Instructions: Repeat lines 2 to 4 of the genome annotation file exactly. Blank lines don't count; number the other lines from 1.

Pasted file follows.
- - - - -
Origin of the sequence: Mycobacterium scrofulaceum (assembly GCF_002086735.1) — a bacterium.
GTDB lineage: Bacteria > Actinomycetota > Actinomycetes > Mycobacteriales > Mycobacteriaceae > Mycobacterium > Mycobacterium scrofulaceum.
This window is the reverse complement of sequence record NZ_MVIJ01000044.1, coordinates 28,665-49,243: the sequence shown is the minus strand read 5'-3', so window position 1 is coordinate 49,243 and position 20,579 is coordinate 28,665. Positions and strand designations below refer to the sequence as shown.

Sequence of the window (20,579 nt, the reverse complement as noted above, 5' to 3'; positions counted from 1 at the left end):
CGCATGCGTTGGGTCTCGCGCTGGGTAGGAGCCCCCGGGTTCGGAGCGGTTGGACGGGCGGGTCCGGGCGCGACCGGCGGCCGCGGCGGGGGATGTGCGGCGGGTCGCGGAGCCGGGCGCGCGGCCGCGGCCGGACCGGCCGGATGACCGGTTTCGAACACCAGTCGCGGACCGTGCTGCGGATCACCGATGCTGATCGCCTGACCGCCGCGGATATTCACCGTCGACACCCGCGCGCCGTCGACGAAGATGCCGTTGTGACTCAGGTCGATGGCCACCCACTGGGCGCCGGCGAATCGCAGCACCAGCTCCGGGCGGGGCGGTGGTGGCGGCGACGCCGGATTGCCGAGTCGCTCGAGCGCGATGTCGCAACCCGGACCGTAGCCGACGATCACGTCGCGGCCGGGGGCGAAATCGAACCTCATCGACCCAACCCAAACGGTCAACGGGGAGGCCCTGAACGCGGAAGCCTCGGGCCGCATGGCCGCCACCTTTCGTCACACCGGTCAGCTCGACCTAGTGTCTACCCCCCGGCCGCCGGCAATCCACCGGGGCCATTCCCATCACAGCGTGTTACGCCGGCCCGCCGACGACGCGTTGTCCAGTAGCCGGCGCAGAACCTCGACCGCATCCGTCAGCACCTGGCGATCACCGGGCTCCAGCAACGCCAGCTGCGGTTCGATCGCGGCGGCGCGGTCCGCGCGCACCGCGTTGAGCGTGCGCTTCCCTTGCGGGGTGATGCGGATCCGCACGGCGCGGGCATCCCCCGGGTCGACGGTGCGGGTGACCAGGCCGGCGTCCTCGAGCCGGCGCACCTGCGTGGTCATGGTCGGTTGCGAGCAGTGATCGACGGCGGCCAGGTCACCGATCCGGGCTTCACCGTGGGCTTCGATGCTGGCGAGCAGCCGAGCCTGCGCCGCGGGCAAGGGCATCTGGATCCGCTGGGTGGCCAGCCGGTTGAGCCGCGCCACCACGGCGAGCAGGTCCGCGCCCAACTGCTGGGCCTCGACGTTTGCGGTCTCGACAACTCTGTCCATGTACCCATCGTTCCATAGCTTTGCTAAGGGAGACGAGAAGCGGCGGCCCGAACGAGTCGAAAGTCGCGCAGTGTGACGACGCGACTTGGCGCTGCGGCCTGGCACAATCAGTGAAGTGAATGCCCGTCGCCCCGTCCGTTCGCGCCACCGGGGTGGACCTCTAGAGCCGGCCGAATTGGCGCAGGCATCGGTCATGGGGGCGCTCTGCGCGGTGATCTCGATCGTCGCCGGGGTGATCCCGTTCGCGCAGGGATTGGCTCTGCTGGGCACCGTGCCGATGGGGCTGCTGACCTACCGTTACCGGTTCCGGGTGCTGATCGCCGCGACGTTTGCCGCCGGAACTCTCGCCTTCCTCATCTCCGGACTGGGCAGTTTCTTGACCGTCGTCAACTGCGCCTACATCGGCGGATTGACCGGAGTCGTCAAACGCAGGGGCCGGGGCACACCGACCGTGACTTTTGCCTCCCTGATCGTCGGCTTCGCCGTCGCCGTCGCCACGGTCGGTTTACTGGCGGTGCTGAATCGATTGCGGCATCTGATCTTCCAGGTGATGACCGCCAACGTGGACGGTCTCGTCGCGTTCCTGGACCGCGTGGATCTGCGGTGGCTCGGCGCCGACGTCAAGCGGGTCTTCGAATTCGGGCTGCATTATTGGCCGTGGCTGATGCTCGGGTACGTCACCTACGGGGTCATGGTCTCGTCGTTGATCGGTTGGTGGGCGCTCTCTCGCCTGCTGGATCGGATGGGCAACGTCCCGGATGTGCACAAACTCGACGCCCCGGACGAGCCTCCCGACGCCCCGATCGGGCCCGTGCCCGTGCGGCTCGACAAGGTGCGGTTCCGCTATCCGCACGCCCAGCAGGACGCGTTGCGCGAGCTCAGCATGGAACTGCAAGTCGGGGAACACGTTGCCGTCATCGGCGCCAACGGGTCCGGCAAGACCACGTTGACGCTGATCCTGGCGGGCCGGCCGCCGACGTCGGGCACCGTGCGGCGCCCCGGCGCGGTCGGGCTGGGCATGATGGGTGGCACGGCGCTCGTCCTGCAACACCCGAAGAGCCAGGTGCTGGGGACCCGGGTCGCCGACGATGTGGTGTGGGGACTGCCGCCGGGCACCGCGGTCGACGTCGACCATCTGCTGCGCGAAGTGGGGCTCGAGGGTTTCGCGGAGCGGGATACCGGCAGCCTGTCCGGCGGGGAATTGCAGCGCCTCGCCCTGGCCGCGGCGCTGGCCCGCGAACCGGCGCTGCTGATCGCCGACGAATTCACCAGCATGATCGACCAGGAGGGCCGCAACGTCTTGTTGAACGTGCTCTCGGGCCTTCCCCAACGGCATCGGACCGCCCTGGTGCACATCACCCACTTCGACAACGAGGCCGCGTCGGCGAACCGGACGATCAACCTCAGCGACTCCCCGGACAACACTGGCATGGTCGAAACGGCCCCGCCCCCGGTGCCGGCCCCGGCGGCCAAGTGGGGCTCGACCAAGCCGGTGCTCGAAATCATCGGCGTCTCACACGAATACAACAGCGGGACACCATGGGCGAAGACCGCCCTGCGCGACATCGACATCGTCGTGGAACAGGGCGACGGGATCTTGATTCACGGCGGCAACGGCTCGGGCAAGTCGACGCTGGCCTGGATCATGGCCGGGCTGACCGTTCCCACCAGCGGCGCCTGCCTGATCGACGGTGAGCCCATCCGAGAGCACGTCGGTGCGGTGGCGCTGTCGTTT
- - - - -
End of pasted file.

GTDB lineage: Bacteria > Actinomycetota > Actinomycetes > Mycobacteriales > Mycobacteriaceae > Mycobacterium > Mycobacterium scrofulaceum.
This window is the reverse complement of sequence record NZ_MVIJ01000044.1, coordinates 28,665-49,243: the sequence shown is the minus strand read 5'-3', so window position 1 is coordinate 49,243 and position 20,579 is coordinate 28,665. Positions and strand designations below refer to the sequence as shown.

Sequence of the window (20,579 nt, the reverse complement as noted above, 5' to 3'; positions counted from 1 at the left end):